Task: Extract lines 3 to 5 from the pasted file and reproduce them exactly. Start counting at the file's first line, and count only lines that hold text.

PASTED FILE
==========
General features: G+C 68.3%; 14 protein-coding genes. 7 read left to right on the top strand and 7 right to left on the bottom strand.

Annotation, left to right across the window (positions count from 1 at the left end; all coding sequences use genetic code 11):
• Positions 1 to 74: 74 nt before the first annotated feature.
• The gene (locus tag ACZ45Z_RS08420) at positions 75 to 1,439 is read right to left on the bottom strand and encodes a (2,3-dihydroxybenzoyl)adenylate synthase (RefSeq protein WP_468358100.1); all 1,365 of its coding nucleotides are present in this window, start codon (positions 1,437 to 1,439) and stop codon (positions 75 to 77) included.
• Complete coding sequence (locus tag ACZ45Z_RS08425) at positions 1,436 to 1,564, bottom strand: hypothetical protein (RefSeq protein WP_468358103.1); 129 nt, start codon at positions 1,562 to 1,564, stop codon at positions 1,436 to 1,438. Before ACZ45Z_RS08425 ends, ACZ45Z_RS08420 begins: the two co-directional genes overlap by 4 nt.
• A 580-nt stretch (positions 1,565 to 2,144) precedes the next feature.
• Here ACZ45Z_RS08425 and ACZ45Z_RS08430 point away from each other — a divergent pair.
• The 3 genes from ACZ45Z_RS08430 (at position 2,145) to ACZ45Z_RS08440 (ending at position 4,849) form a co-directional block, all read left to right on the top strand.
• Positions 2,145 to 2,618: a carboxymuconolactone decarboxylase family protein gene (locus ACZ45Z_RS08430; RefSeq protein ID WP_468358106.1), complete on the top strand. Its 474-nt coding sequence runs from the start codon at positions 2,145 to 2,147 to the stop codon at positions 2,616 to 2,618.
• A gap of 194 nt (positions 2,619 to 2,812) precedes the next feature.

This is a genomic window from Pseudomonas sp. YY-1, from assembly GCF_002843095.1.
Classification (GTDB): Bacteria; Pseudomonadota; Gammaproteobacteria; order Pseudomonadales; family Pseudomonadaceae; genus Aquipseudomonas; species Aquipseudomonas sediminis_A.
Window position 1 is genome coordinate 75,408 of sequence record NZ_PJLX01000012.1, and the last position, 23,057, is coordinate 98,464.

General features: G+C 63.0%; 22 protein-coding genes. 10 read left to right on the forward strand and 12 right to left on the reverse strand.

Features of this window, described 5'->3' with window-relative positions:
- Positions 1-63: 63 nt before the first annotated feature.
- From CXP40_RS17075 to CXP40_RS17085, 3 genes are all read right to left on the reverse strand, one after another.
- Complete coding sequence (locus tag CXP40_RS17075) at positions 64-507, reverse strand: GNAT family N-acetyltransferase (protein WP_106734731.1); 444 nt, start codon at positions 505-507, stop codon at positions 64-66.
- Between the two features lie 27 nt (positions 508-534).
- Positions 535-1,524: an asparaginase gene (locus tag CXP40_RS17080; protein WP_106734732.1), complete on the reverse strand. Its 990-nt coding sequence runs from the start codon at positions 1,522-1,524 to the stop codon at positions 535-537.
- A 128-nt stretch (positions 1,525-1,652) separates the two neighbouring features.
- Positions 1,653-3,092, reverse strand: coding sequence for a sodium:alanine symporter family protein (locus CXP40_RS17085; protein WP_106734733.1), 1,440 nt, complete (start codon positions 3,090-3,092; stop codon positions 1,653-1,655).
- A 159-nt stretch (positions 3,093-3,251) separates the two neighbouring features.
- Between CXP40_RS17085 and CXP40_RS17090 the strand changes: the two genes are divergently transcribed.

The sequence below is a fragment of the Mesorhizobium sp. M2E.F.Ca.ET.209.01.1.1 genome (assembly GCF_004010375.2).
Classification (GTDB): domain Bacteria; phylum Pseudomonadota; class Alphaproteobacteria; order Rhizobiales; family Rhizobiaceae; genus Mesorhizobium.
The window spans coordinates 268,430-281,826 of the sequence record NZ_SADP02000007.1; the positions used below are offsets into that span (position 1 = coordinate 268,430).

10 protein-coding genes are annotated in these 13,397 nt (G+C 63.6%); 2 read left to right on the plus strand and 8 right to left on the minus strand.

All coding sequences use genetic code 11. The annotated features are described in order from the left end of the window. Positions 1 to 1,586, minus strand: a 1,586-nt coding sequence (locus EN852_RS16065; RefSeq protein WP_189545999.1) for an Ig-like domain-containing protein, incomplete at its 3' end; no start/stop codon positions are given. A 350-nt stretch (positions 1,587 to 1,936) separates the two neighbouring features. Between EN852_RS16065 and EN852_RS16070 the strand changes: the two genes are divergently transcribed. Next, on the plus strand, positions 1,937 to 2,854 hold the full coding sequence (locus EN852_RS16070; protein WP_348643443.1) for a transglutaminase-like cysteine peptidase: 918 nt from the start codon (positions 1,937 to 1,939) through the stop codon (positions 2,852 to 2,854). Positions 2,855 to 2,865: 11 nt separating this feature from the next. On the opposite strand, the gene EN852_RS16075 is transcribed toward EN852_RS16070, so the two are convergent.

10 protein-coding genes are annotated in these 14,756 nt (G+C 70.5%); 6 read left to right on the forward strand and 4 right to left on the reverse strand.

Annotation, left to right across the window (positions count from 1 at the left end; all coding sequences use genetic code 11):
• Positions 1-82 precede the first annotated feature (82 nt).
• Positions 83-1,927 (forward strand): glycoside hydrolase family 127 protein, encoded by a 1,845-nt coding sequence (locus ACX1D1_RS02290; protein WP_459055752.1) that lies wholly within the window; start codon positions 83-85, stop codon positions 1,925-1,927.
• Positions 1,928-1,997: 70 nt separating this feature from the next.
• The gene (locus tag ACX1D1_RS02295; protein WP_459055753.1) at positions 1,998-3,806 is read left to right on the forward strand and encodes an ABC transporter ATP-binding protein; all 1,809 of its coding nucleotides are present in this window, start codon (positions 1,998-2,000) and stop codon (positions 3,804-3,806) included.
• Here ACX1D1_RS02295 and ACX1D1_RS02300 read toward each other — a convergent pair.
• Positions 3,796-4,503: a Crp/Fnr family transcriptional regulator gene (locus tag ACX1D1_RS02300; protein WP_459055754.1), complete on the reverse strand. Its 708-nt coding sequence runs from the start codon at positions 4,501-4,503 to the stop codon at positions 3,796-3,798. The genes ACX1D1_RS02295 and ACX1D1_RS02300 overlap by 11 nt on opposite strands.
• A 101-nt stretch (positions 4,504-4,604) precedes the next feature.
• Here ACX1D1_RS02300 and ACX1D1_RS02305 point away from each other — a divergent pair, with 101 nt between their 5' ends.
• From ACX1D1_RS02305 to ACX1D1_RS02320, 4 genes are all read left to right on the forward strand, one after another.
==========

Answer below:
• Positions 1 to 74: 74 nt before the first annotated feature.
• The gene (locus tag ACZ45Z_RS08420) at positions 75 to 1,439 is read right to left on the bottom strand and encodes a (2,3-dihydroxybenzoyl)adenylate synthase (RefSeq protein WP_468358100.1); all 1,365 of its coding nucleotides are present in this window, start codon (positions 1,437 to 1,439) and stop codon (positions 75 to 77) included.
• Complete coding sequence (locus tag ACZ45Z_RS08425) at positions 1,436 to 1,564, bottom strand: hypothetical protein (RefSeq protein WP_468358103.1); 129 nt, start codon at positions 1,562 to 1,564, stop codon at positions 1,436 to 1,438. Before ACZ45Z_RS08425 ends, ACZ45Z_RS08420 begins: the two co-directional genes overlap by 4 nt.